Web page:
By Pete Chiodo
PETE CHIODO/Meadville Tribune
Meadville is still playing like a team on fire. Saegertown is putting together a stingy defense to go along with its big hitters. And those two forces of nature will collide today at 7 p.m. at Meadville’s House of Thrills in the District 10 Class AA boys volleyball championship match.
Meadville advanced via a dominant 25-12, 25-12, 25-19 semifinal victory over a surprisingly lethargic Maplewood squad Thursday night at MASH. Afterwards, Saegertown made it to the championship by topping Cochranton in three exciting back-and-forth sets, 25-20, 27-25, 25-23.
“This is what it’s all about — District 10 volleyball — nothing can beat it,” said Saegertown senior Dustin Pavlik.
Bulldogs bully Tigers
“I didn’t have to say a word to them before the match,” said Meadville head coach Ron Newman. “They were so focused.”
Meadville, it seems, is still sporting a pretty big chip on its shoulder due to the current suspension of two of its starters, Rob Stainbrook and Tyler Minnis. And that emotional intensity was in full view last night.
“We just wanted to come out strong and put these guys away and show everyone that we can beat them without Tyler and Robbie,” said Bulldogs senior Mark Miller.
It started, as it often does with the Meadville squad, at the service line. The ’Dogs served the ball 26 times in the opening set. Five of them fell for aces. Only one of those serves missed the mark.
Matt Izbinski had the longest stay behind the line, serving up six straight points, which turned a 9-7 Bulldogs lead into a 15-7 advantage.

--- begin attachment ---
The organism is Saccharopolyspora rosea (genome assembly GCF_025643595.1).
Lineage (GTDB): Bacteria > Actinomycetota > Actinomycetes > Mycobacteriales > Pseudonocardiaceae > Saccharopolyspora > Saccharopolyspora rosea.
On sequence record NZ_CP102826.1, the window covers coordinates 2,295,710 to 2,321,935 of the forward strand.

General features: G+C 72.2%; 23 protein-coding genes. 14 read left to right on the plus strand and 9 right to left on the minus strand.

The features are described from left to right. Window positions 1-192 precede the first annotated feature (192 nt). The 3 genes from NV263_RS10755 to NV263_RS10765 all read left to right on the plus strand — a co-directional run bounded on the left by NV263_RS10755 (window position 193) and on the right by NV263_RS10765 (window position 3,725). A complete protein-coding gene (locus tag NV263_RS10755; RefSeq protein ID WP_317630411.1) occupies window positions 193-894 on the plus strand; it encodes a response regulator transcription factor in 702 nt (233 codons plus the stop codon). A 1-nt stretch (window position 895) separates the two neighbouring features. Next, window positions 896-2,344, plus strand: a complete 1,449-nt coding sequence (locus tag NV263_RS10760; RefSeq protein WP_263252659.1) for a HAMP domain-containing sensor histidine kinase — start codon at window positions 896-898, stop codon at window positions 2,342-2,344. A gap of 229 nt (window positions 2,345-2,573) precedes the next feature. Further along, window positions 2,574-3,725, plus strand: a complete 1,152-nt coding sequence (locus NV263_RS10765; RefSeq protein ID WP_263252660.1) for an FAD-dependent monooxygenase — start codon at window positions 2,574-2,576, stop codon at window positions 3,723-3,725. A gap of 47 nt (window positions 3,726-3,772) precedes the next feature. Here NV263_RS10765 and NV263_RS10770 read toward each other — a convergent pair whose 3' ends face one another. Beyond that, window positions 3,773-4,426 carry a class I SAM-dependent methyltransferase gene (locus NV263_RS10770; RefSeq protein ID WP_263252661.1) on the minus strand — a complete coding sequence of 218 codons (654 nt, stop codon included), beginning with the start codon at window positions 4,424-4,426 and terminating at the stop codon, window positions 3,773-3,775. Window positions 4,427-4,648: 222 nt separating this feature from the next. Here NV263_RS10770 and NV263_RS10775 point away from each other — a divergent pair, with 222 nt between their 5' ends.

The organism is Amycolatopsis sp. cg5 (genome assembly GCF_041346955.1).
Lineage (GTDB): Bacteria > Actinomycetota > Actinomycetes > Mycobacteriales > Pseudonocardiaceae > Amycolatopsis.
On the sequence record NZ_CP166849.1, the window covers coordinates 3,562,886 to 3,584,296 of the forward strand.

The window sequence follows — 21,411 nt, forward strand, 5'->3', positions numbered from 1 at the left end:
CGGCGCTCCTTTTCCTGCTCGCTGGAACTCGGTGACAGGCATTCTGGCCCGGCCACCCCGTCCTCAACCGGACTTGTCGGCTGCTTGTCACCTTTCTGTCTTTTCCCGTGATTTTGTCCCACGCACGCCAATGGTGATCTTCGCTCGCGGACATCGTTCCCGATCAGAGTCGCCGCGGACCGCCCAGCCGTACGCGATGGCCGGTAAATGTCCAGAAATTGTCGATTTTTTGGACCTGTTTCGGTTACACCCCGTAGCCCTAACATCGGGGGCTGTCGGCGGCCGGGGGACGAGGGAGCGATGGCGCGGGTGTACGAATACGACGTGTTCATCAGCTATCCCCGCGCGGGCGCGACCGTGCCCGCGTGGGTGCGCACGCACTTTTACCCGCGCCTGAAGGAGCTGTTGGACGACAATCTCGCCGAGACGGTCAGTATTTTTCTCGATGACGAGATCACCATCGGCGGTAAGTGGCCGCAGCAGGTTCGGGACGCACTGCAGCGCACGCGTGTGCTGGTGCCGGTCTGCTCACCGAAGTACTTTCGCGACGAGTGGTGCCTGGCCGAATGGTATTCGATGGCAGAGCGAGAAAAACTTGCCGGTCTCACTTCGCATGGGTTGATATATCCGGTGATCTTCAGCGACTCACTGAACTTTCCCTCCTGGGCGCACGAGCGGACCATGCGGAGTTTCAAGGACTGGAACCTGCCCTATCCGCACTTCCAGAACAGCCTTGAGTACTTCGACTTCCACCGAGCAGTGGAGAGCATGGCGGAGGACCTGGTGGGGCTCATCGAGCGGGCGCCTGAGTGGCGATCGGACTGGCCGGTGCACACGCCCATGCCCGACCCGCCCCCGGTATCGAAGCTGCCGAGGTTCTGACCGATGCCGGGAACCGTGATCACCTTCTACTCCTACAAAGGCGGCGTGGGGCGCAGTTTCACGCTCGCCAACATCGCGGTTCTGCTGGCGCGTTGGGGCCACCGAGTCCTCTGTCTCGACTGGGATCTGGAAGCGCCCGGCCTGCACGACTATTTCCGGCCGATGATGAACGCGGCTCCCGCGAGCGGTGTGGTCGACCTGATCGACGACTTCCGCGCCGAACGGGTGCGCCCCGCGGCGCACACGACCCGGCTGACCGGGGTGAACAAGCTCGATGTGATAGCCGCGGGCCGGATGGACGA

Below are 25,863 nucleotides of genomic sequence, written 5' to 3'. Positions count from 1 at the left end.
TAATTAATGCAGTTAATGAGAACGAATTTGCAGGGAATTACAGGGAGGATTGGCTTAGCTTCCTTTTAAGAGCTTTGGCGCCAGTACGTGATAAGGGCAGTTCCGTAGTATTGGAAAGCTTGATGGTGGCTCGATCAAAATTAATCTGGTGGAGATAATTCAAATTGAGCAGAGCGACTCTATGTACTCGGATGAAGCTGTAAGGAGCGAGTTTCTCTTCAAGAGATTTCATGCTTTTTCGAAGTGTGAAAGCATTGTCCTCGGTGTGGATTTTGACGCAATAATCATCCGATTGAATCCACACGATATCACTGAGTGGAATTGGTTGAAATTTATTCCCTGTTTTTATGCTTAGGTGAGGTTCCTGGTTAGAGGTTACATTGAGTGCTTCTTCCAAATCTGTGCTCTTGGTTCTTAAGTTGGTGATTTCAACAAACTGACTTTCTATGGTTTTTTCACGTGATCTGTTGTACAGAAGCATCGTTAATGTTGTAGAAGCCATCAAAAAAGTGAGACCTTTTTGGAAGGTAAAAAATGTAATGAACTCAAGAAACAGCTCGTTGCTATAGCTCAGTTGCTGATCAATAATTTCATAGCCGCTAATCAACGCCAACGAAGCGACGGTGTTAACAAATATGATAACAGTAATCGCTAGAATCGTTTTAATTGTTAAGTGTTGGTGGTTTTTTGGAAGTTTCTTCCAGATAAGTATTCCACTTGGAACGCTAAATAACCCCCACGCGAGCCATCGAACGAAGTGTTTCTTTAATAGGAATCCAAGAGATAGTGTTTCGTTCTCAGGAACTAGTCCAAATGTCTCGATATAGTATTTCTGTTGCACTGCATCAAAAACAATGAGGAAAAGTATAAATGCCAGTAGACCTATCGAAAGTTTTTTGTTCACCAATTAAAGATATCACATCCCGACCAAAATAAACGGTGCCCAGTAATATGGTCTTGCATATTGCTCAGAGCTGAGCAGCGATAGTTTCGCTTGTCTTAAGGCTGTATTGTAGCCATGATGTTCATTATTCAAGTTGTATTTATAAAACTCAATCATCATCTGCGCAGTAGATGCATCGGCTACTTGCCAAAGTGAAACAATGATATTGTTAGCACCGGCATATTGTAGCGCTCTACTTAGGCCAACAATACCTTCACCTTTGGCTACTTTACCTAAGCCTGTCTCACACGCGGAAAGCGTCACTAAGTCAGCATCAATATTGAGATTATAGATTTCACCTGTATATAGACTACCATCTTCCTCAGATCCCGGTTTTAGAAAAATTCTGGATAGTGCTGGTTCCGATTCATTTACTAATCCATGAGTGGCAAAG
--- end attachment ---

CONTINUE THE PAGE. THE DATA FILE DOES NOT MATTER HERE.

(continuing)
Meadville went on to win the set 25-12.
“Total team effort,” said Newman. “I can’t say anything more. They’re focused and they’re ready.”
The Bulldogs couldn’t keep up that quality of service the entire match. But they wouldn’t need to. Maplewood, after a stellar match against Cambridge Springs in Tuesday’s quarterfinals, was nowhere to be found in game two.
The Tigers committed 13 errors in the second game. At one point, Meadville went on an 11-point scoring run. One of those points was tip by Joe Coffee. Another was combined block by Mark Miller and Tom Leech. The other nine points were scored on attack errors by Maplewood.
“We just never got started,” said Maplewood head coach Sheila Bancroft. “I don’t have any excuses. Meadville came to play. The bottom line is we didn’t. We played well here Tuesday night. They probably played their best match of the year. And they come in here (on Thursday) and they didn’t play. We couldn’t receive, we couldn’t serve, we couldn’t hit.”
The run took a 9-7 Meadville lead and stretched it to 20-7. Maplewood wouldn’t recover, falling 25-12 in the set.
Meadville took its foot off the pedal a little in the third game, and that was a close one up until the midway point. Then Kyle Rose had a nice stretch of serves, garnering five straight points as the ’Dogs went from a 15-11 lead to a 21-11 lead.
Maplewood, led by a strong serving effort from Ryan Humes, put up a bit of a fight to keep Meadville from ending the night in three. But the ’Dogs held on for the 25-19 victory.